October 8, 2016 6:09 pm Published by Leave your thoughts

When working with no-till, organic, living soils it is important to work with all of the abundance nature has to offer.  Sprouted seed teas, otherwise known as ‘sprouted enzyme tea’ or simply ‘enzyme tea’, provide a rich resource for living plants.  Many gardeners have observed a ‘praying effect’ (pointing upwards) of their leaves soon after application.

Once a seed germinates, the developing endosperm provides a significant amount of gibberellins, cytokinins and a plethora of enzymes.  These substances enhance overall plant growth and health amongst a host of other benefits too numerous to list.

Any seed can be made into a sprouted enzyme tea.  I prefer to use Barley seeds.

How To Make a Sprouted Enzyme Tea

  1. Weigh 2oz (54g) of dried seed, preferably barley seed. Wash the barley seed with tap water in a strainer.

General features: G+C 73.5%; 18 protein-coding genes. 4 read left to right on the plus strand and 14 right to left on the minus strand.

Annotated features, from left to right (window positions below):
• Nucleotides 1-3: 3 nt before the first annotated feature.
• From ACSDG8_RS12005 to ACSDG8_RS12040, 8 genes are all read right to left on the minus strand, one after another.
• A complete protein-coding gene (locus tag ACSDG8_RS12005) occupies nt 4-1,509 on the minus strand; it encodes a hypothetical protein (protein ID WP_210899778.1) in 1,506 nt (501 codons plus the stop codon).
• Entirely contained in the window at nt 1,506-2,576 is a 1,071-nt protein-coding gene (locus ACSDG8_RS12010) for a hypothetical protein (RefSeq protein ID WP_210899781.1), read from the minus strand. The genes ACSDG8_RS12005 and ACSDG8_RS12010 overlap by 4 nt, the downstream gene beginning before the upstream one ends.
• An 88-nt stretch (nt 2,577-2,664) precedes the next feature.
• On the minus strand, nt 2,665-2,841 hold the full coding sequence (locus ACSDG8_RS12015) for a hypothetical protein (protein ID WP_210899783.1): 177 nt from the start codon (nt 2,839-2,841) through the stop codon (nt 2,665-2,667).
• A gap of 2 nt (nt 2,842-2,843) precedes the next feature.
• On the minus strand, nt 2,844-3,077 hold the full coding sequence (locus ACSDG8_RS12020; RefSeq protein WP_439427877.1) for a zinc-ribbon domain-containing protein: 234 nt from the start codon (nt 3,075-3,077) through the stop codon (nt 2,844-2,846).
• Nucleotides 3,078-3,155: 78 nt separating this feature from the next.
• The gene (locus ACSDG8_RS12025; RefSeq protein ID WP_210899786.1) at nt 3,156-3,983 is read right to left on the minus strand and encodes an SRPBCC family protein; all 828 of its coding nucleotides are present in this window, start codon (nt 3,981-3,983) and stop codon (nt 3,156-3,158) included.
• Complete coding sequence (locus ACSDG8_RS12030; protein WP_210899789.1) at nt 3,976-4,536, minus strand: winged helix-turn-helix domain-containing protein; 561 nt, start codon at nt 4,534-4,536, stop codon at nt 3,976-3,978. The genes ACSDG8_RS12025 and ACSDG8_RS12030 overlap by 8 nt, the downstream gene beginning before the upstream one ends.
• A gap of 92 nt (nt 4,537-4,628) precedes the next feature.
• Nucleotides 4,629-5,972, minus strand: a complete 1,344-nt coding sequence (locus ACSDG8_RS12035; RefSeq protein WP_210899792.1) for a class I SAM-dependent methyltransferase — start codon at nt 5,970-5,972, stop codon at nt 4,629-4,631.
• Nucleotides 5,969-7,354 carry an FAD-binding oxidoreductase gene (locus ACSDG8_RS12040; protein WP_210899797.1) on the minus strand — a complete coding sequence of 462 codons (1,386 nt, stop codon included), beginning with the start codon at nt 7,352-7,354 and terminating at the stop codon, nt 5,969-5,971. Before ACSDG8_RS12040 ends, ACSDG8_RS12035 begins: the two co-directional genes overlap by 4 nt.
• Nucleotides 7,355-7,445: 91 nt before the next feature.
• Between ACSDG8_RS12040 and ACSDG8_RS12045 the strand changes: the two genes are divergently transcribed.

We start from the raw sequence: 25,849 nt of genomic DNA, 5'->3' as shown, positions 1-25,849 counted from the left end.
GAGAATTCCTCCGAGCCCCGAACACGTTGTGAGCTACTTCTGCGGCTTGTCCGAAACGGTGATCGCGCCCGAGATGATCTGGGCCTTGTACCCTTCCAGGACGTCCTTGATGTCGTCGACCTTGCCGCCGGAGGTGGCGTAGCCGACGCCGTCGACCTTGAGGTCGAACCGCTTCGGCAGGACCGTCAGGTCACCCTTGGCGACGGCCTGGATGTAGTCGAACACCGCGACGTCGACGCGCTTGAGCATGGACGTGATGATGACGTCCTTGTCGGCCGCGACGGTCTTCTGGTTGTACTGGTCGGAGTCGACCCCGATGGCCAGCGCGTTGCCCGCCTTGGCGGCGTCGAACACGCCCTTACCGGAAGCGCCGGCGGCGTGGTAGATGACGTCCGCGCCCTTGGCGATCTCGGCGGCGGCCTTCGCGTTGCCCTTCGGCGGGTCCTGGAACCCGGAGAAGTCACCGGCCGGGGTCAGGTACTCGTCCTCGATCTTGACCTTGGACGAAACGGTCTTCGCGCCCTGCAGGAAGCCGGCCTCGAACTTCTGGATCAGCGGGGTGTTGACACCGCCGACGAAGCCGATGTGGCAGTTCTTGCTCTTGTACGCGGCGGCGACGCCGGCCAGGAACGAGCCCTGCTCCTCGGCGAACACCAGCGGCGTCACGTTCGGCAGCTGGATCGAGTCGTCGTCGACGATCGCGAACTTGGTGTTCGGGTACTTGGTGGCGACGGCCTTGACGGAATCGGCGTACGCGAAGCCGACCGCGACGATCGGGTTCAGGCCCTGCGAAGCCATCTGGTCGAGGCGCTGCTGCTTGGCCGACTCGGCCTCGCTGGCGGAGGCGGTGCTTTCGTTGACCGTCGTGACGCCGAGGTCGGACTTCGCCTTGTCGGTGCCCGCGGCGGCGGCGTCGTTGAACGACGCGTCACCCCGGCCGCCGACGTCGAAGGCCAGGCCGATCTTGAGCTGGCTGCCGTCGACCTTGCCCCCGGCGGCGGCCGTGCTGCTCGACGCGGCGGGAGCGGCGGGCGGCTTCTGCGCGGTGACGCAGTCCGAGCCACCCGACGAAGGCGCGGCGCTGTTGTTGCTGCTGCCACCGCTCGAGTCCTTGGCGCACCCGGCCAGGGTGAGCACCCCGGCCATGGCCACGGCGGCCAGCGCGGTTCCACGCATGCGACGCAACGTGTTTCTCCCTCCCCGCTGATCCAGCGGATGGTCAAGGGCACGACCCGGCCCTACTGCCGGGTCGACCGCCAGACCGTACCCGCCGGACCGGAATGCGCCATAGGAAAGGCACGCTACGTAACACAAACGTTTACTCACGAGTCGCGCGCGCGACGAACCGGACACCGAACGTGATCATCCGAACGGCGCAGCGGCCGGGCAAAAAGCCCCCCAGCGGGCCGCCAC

2. Place in a container with water, I use a mason jar for this step. Let sit for 12 hours.  Dump out the water and refill.  Let sit another 12 hours or until the seeds weigh 84g.
  3. Place the wet seed on an organic, non-dyed piece of cloth. Do not use paper towels. Fold the towel in half so the seeds are covered and in the dark.
  1. Let the seeds sprout so the taproot emerges to be the length of the seed. I use a seedling heat mat for this process and cover the folded towel with a piece of plastic to keep moisture retained.  You want to generally stay between 65F-85F ambient temperature.
  1. Take the sprouted seeds and place in a blender with dechlorinated water and blend. You will get a milky/frothy substance that smells sweet. Dump that blended enzyme tea into a 5-gallon bucket and water via top dress to your plants.  That’s it!!!
  1. Enzyme tea applications are done once a week, or at the least, once a month.

Categorised in: ,

This post was written by sperling

Traffic Roots Pixel